With its powerful engine and well-tuned chassis, the Macan is a blend of perfection, finds Alvin Thomas.
Wait, honey! Who shrunk the Porsche? Oh, wait! It’s the Macan (not the larger Cayenne) that I’m testing this week. And depending on one’s views, the new Macan may actually be visually similar or a whole lot different to its bigger brother. To me, however, it looks very much like a Cayenne – and I adore that.
And to be completely honest, I’ve been looking to get behind the wheel of a Macan for a while now. Ever since I test-drove the Jaguar F-Pace, I’ve always wanted to know which of the two is the better.
But you’ll have to read till the very end to get the answer.
Let’s start with the exterior: the Porsche Macan S, as aforementioned, looks very much like the Cayenne. But, thanks to its smaller exterior and shorter wheelbase, the Macan actually looks a whole lot sportier and more aggressive than its sibling.
The whole car also sits around 10cm lower than the Cayenne. Apart from that, you get the same four-dot LEDs, similar-looking air intakes on the bumpers and the same bold-looking menacing exterior, sans a boxy roof from the bigger SUV, thanks to its sloping coupe-like roofline.
My tester also had 50cm blacked-out Sport Classic wheels and Porsche’s air suspension setup with Porsche Active Suspension Management (PASM) and three modes, namely: “Sport”, “Comfort” and “Sport Plus” all very necessary for that added level of sportiness.
Inside, however, things are a bit different. Everything about the Macan’s interior is designed to be like that of the company’s 911 sportscar. It’s all very inspired and elegant. There’s a lot of leather everywhere, from the padding on the doorsills and the armrests to the seats. The rest comprises soft-touch plastics.
The headroom is excellent, both in the front and back – and this is despite the sloping roofline. The steering wheel is well-sized, and wrapped in leather while the seats offer excellent amounts of bolstering for lateral support during cornering. Overall, the Macan is a very nice place to be.
Now, let’s gloss over to the Macan’s powertrain. My tester – the Macan S, came with Porsche’s brilliant 3.0-litre turbocharged V6 breathing out a hefty 340 horsepower and 460Nm of torque, and connected to the company’s seven-speed dual-clutch “PDK” transmission sending power to all four wheels.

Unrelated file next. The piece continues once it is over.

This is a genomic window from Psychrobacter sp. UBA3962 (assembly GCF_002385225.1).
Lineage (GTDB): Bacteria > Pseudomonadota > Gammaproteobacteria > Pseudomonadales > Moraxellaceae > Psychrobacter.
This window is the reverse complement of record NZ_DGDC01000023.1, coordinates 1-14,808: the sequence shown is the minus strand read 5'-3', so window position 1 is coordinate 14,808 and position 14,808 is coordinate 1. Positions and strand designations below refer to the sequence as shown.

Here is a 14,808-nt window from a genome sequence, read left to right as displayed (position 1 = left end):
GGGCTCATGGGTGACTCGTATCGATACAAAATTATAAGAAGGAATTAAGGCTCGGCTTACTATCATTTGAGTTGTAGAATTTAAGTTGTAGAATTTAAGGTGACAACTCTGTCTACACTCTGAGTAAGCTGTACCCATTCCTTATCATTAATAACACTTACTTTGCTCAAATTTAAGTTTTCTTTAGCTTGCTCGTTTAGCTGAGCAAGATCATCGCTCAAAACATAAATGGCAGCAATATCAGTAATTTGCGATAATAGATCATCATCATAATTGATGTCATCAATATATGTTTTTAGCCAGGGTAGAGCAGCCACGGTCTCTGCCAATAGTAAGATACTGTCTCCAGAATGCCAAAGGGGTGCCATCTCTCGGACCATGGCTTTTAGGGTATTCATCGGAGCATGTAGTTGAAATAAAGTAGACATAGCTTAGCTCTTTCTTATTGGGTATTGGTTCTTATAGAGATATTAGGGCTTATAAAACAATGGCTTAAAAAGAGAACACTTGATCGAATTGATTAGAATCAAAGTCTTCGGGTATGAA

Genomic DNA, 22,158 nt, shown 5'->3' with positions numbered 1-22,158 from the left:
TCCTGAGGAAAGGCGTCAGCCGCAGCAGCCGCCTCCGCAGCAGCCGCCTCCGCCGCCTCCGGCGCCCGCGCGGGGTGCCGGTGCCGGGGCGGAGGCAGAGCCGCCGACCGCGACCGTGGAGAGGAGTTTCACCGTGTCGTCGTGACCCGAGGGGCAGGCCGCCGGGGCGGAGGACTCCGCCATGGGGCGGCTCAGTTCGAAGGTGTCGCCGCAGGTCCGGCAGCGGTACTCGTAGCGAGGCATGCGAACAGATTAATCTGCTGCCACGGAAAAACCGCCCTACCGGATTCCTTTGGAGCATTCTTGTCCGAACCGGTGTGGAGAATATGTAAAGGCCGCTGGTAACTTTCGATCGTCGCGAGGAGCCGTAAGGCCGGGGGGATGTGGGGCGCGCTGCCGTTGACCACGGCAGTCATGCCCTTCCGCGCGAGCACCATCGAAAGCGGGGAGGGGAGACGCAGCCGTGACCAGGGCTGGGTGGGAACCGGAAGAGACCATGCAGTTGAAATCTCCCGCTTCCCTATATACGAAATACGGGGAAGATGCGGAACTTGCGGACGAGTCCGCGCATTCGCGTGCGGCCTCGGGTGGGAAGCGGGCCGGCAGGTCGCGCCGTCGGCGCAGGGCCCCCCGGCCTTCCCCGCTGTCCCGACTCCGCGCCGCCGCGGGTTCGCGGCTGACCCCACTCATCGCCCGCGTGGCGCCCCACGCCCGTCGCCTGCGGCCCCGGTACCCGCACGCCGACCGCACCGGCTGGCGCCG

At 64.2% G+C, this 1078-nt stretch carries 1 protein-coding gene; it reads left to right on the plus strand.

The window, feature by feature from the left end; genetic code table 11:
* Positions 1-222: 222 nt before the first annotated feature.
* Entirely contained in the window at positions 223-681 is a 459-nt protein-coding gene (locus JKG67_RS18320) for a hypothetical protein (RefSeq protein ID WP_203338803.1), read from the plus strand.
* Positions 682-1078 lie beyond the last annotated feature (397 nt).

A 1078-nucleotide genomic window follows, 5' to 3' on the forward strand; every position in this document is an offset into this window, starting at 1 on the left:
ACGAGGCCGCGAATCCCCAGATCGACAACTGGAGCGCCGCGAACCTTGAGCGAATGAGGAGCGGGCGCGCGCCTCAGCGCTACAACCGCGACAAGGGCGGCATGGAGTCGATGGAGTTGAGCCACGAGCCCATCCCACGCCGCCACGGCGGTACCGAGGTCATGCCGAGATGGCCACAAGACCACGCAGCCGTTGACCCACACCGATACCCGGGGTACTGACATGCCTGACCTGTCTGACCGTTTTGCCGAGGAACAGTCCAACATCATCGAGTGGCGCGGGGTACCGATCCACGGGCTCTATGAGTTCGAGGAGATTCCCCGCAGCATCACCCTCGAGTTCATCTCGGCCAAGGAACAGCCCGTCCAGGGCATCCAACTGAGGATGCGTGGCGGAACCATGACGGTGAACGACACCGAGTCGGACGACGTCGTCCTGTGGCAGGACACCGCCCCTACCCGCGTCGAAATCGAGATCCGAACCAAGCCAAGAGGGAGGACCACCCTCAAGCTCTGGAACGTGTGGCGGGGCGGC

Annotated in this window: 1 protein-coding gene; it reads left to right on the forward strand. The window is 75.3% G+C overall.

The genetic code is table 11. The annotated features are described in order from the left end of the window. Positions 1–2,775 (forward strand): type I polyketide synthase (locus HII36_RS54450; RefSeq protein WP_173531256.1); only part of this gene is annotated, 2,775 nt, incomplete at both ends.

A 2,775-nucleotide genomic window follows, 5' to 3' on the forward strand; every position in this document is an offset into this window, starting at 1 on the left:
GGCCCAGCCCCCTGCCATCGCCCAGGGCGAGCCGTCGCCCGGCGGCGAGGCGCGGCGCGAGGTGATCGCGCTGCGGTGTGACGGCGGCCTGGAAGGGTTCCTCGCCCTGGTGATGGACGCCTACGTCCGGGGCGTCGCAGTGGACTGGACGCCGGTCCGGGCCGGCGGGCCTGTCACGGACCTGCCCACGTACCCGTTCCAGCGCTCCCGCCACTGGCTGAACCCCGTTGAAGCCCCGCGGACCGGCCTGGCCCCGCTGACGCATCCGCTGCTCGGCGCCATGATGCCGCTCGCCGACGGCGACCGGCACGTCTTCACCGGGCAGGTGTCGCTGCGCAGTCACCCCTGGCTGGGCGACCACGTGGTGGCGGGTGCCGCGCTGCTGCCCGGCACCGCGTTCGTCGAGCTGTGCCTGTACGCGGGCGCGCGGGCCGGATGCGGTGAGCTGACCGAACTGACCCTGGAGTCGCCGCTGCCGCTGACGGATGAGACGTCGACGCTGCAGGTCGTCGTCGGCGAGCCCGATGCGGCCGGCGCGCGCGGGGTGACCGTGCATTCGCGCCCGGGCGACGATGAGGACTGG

Driving the Macan is quite an event, to say the least. I found myself driving with the “Sport Mode” engaged at all times, and the suspension set to “Sport Plus” for maximum attack on our highways (well within the limits).
But since this is an SUV (and because I didn’t trash the F-Pace on the mountain roads), I spent most of the time driving on the roads, only going hard to overtake slow-moving traffic.
I found the engine to be potent, and the gearbox to be extremely responsive. Hitting the 100kph mark from a standstill took a mere 6.1 seconds (although that could be due to the summer heat). I would imagine that the Macan could do better when the heat drops.
But, I could feel no turbo-lag in the engine upon flooring the accelerator. Moreover, the gearbox is lightning-quick on upshifts and downshifts. It even held gears hitting 100kph in third gear – to maintain the revs for a quick acceleration manoeuvre.
The steering is extremely well-weighted, and precise, too. As an added treat, I was able to get feedback from the steering – a rare find in today’s day and age. Apart from that the brakes are excellent too, saving me when I messed up on a corner.
The Macan’s all-wheel-drive system also sends, at all times, above 50 per cent of its power to its rear wheels.
So, there’s no easy way to say this: the Macan is a mental corner-muncher. It does not take corners like a regular SUV; it devours them like a 911 sportscar!
The SUV is extremely tail-happy even with the traction control on the “on” position and the meaty tyres as it drifts itself into corners happily. But, don’t get me wrong: these drifts are actually easy to handle too as the computer kicks in to take control of the rear wheels.
My Macan S tester, despite sitting on the lowest of Porsche’s SUV food chain, also came with quad-exhausts that crackle and pop upon hard throttle, bringing back memories of my time with the Jaguar F-Pace.
This brings me back to my earlier question: is the Porsche Macan better than the F-Pace? It’s one of the hardest choices I will have to make so I’m going to be objective here. The Porsche Macan is everything Porsche claims it to be.
It really is one of the best SUVs they’ve ever built, and I would go as far as saying that the Macan is the 911 of the SUVs. So the real question here is: is the 911 better than the Jaguar F-Type?
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